Suffering from diabetes is a health issue that requires time, medical care, and medication, but it is not a condition that only affects one part of your body. Instead, it can affect your overall health, and it can also affect your mouth and teeth. If you have diabetes, you will need to care for your mouth and teeth even more than people do who do not have this disease, and this is because diabetes will affect your oral health. Here are several things you should understand about this.
Uncontrolled blood-sugar levels affect your mouth
Living with diabetes makes it hard to control your blood-sugar levels, and this is the main reason you are prone to negative effects inside your mouth. When your blood-sugar level is too high, it can make your mouth dry, and dry mouth increases the risk of cavities. Additionally, high blood-sugar levels tend to increase your risks of inflammation to your gums. This means that you will have a greater chance of developing gingivitis, which is the initial stage of gum disease.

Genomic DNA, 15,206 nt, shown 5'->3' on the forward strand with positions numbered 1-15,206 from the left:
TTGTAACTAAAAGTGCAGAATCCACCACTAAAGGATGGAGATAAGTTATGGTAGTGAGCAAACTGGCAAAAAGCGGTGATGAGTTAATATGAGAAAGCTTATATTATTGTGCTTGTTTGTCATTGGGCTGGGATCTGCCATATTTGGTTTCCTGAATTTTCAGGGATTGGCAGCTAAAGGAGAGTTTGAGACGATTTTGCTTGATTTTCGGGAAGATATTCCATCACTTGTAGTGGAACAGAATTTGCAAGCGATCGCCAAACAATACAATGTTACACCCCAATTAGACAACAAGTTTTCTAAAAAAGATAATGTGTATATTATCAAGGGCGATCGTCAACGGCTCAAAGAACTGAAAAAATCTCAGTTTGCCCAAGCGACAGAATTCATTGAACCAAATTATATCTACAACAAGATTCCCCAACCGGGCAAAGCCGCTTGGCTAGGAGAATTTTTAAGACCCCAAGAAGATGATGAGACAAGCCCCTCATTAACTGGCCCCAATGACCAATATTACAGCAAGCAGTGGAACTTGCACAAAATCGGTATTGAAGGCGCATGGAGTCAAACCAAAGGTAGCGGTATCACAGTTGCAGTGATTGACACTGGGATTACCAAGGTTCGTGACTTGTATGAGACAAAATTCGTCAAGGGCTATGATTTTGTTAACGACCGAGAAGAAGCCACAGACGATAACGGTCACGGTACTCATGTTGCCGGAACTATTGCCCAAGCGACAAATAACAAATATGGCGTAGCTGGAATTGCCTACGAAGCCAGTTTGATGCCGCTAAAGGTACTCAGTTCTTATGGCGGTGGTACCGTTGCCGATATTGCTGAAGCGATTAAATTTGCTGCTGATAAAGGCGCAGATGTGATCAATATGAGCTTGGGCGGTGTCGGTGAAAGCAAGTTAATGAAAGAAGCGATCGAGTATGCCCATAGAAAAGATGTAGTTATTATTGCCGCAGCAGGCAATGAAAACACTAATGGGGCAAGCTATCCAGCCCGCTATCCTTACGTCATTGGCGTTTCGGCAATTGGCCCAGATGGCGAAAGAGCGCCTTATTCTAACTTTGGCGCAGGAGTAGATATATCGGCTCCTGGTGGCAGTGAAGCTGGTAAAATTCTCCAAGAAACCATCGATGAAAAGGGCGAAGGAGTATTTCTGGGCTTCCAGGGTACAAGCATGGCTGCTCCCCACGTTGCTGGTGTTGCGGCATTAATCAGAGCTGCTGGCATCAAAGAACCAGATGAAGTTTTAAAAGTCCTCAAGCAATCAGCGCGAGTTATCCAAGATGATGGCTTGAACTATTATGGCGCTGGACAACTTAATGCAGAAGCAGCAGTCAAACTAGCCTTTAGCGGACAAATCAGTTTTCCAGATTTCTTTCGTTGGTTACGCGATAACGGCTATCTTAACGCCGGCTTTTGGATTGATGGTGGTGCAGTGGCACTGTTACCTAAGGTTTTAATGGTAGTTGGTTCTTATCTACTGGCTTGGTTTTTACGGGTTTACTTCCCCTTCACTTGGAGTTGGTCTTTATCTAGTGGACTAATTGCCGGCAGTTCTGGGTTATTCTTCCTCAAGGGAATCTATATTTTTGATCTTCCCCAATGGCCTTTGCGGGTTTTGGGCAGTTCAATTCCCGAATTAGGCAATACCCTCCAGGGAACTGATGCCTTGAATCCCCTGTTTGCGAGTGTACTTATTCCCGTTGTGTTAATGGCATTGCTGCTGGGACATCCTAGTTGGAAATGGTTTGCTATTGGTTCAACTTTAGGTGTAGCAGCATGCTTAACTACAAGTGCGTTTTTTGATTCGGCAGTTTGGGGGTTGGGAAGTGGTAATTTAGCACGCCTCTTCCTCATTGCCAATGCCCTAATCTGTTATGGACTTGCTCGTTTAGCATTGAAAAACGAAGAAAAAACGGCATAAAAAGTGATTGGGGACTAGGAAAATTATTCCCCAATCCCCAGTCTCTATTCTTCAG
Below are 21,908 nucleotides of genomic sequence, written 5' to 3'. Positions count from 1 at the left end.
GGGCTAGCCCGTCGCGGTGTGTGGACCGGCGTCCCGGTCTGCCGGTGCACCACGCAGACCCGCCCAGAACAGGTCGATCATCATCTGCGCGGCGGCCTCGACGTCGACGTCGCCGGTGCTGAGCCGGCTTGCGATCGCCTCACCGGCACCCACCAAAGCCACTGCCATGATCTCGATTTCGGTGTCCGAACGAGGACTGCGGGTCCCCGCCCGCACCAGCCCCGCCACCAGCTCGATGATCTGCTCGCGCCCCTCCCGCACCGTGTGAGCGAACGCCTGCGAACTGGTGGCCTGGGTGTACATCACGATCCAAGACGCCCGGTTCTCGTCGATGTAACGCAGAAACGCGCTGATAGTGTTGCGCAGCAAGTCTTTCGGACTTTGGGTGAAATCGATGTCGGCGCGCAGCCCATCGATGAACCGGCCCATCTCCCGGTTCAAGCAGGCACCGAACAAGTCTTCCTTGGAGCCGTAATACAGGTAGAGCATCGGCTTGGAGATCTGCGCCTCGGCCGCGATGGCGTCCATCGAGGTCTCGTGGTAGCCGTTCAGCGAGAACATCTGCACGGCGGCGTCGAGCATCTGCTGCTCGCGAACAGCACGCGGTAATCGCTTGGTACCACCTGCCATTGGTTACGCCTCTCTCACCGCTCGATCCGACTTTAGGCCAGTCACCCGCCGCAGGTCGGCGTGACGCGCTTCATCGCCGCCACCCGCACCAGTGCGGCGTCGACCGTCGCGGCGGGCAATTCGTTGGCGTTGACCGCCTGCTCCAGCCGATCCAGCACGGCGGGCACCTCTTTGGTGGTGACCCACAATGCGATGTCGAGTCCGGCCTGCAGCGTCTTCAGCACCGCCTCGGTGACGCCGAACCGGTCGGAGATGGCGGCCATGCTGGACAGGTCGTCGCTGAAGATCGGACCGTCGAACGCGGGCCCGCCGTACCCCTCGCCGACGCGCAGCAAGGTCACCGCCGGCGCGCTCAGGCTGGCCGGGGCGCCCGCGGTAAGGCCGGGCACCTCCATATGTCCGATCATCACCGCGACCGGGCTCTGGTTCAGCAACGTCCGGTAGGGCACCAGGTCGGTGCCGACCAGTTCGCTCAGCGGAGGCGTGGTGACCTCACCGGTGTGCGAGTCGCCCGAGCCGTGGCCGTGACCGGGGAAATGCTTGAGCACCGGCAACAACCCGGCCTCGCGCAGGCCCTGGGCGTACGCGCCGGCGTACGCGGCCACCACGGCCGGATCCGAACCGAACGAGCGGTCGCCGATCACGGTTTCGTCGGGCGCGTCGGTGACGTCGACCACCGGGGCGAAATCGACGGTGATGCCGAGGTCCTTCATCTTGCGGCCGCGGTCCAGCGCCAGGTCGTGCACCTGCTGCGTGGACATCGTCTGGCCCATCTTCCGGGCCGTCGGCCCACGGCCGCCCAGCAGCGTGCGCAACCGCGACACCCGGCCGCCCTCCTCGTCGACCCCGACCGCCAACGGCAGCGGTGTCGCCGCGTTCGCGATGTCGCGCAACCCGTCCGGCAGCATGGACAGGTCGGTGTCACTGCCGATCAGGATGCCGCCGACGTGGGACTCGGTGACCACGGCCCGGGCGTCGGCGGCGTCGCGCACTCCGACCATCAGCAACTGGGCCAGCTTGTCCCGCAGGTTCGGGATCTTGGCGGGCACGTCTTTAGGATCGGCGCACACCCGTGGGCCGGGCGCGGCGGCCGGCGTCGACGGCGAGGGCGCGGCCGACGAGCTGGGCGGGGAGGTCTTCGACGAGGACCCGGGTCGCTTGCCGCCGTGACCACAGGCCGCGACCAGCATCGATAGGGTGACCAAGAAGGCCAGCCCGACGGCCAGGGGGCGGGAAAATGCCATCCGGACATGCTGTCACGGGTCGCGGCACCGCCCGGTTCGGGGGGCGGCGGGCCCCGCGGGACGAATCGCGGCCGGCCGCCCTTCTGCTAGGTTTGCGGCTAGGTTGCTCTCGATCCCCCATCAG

Uncontrolled blood-sugar levels also make it harder for your body to heal, including wounds in your mouth and inflammation from gum disease. This condition also increases a person's risk of developing an infection in their mouth. These are the main effects of uncontrolled diabetes, but there are others too.
Ways you can protect your mouth
Due to the increased risks of oral health problems, people with diabetes will need to develop good daily habits when caring for their teeth and mouths. The most important thing you can do is try to keep your blood-sugar levels under control. Secondly, you should aim to brush and floss each day. Developing good cleaning skills each day can help you control the plaque and bacteria in your mouth.
Finally, you should visit a dentist more frequently than the average person goes. Most people, who have normal oral risks, go to the dentist every six months. People with diabetes should go more often than this. If you are not sure how often to go, ask your dentist. He or she might recommend coming every three months for a checkup and cleaning, but this will depend on the risk level you have.
If you are living with diabetes, it's important to understand the risks involved when it comes to your oral health. You can learn more about caring for your teeth and your diabetes by visiting a doctor and a dentist, like David D. Childress, DDS.